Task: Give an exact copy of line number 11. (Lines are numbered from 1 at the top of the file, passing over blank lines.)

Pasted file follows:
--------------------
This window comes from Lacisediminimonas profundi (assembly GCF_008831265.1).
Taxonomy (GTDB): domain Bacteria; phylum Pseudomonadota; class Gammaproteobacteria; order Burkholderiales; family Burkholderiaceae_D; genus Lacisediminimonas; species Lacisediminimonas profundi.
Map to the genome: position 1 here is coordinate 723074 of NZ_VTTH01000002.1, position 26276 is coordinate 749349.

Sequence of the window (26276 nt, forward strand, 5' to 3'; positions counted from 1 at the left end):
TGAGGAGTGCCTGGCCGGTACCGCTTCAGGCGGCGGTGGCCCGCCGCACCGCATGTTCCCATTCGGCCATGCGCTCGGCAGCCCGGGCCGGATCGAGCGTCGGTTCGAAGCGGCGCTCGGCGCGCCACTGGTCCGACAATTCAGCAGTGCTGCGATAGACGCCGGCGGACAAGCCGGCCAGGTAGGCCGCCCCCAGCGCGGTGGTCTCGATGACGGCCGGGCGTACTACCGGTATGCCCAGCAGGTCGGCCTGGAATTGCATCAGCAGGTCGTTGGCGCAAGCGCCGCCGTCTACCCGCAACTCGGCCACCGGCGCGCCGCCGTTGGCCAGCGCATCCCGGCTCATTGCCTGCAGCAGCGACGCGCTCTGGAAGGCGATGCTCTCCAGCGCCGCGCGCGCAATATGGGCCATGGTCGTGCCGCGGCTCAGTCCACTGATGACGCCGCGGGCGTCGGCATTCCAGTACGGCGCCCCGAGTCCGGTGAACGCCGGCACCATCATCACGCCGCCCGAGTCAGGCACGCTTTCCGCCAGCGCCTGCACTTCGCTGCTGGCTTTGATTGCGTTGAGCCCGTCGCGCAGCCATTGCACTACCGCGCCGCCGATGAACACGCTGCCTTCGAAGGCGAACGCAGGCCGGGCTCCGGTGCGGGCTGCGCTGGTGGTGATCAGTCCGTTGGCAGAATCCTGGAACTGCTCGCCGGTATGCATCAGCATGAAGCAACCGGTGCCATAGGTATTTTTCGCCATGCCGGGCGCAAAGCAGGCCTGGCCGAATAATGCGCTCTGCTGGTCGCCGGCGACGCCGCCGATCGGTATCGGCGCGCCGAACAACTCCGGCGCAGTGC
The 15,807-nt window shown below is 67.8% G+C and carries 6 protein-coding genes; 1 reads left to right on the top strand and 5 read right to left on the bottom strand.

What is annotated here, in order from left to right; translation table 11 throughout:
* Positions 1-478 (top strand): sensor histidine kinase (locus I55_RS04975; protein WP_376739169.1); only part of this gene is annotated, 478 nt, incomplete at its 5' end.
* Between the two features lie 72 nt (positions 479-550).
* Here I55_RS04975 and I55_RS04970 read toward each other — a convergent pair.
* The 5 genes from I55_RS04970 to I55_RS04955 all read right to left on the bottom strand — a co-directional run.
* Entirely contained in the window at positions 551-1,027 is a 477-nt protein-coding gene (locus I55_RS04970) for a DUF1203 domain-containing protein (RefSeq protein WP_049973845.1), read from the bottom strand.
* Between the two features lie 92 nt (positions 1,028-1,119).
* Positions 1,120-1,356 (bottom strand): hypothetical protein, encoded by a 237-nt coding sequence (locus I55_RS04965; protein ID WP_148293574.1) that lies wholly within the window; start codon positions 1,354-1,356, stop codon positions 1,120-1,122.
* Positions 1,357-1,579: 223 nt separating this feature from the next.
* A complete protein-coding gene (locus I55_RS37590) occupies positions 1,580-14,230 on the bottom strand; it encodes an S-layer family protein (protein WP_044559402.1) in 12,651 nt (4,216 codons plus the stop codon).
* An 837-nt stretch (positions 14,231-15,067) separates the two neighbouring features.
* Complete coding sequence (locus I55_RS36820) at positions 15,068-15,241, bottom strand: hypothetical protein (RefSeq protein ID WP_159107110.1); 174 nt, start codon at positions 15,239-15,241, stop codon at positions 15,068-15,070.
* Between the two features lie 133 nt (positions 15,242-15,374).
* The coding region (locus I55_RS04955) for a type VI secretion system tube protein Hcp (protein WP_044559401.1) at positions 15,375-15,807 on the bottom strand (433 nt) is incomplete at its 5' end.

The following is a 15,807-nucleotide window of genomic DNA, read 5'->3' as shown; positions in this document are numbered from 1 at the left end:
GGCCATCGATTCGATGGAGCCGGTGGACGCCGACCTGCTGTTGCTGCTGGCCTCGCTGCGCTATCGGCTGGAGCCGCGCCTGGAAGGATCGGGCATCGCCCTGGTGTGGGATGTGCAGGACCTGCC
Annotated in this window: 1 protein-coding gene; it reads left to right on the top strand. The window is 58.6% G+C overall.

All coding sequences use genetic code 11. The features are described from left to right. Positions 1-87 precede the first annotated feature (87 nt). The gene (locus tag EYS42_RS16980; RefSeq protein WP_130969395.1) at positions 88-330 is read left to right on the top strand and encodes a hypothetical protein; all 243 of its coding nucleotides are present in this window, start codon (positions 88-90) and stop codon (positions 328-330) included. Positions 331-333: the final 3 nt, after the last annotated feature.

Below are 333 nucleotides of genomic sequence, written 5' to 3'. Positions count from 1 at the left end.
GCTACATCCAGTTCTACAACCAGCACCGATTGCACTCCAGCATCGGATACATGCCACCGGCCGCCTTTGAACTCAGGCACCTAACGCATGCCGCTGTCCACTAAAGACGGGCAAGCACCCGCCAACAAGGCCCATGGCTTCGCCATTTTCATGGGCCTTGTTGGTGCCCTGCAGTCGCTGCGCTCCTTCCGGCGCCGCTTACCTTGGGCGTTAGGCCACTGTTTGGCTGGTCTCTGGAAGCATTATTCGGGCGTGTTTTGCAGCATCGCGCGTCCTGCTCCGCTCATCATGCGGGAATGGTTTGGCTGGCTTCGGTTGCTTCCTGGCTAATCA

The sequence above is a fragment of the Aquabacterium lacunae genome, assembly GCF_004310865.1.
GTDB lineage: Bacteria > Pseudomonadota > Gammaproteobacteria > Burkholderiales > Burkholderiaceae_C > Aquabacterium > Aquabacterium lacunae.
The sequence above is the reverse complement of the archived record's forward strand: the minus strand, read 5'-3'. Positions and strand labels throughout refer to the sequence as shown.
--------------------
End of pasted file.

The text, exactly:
* The 5 genes from I55_RS04970 to I55_RS04955 all read right to left on the bottom strand — a co-directional run.